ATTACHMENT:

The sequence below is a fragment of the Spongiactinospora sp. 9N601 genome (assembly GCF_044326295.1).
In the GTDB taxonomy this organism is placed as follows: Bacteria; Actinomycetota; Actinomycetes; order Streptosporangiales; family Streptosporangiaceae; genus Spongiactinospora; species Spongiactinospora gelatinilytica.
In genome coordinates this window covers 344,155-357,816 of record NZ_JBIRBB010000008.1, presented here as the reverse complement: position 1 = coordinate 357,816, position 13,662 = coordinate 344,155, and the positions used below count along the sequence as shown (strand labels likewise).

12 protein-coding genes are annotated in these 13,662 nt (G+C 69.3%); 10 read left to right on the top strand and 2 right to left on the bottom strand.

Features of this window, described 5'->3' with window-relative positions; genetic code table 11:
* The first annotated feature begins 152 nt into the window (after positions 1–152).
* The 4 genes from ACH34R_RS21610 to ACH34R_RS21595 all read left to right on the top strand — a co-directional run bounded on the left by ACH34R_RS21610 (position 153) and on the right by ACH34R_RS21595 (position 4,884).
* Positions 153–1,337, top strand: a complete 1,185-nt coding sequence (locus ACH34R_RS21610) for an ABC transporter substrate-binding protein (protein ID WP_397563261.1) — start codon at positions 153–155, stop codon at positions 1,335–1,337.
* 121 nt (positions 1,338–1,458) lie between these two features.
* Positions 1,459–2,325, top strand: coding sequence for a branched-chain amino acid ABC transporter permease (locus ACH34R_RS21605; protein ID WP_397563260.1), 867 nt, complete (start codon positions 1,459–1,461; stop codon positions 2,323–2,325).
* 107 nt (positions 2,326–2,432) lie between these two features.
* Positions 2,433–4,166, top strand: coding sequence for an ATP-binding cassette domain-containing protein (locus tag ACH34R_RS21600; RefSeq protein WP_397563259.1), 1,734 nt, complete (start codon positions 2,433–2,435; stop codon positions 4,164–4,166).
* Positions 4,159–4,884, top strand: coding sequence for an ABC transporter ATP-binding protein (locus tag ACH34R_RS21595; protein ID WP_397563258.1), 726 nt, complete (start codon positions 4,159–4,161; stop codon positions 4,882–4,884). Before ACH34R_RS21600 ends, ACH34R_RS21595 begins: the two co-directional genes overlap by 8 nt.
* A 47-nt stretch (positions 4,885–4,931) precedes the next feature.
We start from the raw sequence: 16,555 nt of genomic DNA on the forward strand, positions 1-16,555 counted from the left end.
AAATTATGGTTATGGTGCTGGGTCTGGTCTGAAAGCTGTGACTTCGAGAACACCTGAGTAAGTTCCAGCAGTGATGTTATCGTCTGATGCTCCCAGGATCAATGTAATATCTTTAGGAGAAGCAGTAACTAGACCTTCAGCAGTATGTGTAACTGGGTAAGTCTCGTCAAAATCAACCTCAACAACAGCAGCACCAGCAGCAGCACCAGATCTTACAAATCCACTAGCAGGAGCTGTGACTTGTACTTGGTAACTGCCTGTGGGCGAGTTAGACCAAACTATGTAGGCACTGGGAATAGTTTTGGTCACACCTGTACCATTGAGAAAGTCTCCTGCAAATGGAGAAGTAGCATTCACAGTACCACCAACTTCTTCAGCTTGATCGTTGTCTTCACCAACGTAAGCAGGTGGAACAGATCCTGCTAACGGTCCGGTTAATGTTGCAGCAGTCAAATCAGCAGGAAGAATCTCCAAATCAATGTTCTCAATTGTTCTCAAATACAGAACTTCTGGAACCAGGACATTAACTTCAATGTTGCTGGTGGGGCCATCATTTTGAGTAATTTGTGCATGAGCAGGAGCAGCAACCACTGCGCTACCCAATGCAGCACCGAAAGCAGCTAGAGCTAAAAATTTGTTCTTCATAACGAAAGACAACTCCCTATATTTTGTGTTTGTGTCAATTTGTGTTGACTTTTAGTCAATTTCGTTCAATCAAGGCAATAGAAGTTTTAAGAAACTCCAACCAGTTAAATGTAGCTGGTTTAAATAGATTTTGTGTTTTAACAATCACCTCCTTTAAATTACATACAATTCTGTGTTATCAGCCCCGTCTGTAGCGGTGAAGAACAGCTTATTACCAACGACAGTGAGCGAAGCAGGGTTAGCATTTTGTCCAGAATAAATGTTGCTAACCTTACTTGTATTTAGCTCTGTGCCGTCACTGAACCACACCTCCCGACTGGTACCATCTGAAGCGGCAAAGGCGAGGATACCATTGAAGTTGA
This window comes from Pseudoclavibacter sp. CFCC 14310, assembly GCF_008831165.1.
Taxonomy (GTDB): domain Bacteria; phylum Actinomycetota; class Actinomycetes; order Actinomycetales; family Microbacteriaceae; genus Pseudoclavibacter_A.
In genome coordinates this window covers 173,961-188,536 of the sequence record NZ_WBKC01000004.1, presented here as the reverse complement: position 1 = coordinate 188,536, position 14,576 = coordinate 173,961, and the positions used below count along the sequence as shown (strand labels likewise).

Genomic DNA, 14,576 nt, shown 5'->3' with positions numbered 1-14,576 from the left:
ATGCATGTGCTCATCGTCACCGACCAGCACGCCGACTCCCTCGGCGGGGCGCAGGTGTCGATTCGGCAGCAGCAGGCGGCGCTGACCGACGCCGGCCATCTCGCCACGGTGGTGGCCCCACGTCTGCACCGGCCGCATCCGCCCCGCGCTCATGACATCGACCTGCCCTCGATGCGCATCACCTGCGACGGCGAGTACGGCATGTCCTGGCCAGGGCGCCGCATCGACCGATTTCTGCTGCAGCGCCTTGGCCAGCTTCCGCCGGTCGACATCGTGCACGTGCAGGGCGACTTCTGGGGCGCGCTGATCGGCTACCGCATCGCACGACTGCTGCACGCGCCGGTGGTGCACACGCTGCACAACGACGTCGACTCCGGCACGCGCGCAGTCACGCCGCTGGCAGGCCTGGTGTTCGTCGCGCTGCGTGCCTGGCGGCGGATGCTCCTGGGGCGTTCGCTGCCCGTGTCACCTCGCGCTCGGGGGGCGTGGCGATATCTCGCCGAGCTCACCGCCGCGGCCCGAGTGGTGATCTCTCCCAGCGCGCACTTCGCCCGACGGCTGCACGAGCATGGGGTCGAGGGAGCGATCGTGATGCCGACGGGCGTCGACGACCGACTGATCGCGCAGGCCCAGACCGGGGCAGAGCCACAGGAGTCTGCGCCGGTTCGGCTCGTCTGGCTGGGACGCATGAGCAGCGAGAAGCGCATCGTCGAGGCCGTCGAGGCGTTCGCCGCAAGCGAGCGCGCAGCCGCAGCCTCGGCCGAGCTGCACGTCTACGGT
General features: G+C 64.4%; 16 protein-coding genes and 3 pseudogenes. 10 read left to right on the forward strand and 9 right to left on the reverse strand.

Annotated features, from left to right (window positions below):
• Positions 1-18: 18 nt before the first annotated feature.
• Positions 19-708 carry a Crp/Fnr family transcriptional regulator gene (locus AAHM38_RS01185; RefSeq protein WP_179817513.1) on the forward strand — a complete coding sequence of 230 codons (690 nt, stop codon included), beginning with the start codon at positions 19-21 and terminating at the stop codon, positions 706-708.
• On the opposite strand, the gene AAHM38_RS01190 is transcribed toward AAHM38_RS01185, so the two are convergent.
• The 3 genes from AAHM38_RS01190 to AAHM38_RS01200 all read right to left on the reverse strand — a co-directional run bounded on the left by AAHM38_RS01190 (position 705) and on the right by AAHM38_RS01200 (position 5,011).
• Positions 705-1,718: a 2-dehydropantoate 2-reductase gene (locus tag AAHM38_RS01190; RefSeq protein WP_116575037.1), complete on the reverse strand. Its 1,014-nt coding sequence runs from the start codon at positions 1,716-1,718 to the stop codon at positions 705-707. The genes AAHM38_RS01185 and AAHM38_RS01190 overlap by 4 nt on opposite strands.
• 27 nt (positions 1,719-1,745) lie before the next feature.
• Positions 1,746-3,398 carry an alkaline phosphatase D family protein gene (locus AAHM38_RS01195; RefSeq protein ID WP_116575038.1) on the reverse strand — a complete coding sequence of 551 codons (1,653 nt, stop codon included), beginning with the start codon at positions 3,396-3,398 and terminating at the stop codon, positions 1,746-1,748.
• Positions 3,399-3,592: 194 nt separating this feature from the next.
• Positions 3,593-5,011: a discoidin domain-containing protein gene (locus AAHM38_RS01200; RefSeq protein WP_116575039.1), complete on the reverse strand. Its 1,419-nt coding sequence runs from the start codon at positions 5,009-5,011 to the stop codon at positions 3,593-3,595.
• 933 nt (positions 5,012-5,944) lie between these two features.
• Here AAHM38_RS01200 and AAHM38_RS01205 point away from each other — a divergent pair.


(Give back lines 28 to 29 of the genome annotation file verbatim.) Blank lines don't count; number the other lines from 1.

• Positions 705-1,718: a 2-dehydropantoate 2-reductase gene (locus tag AAHM38_RS01190; RefSeq protein WP_116575037.1), complete on the reverse strand. Its 1,014-nt coding sequence runs from the start codon at positions 1,716-1,718 to the stop codon at positions 705-707. The genes AAHM38_RS01185 and AAHM38_RS01190 overlap by 4 nt on opposite strands.
• 27 nt (positions 1,719-1,745) lie before the next feature.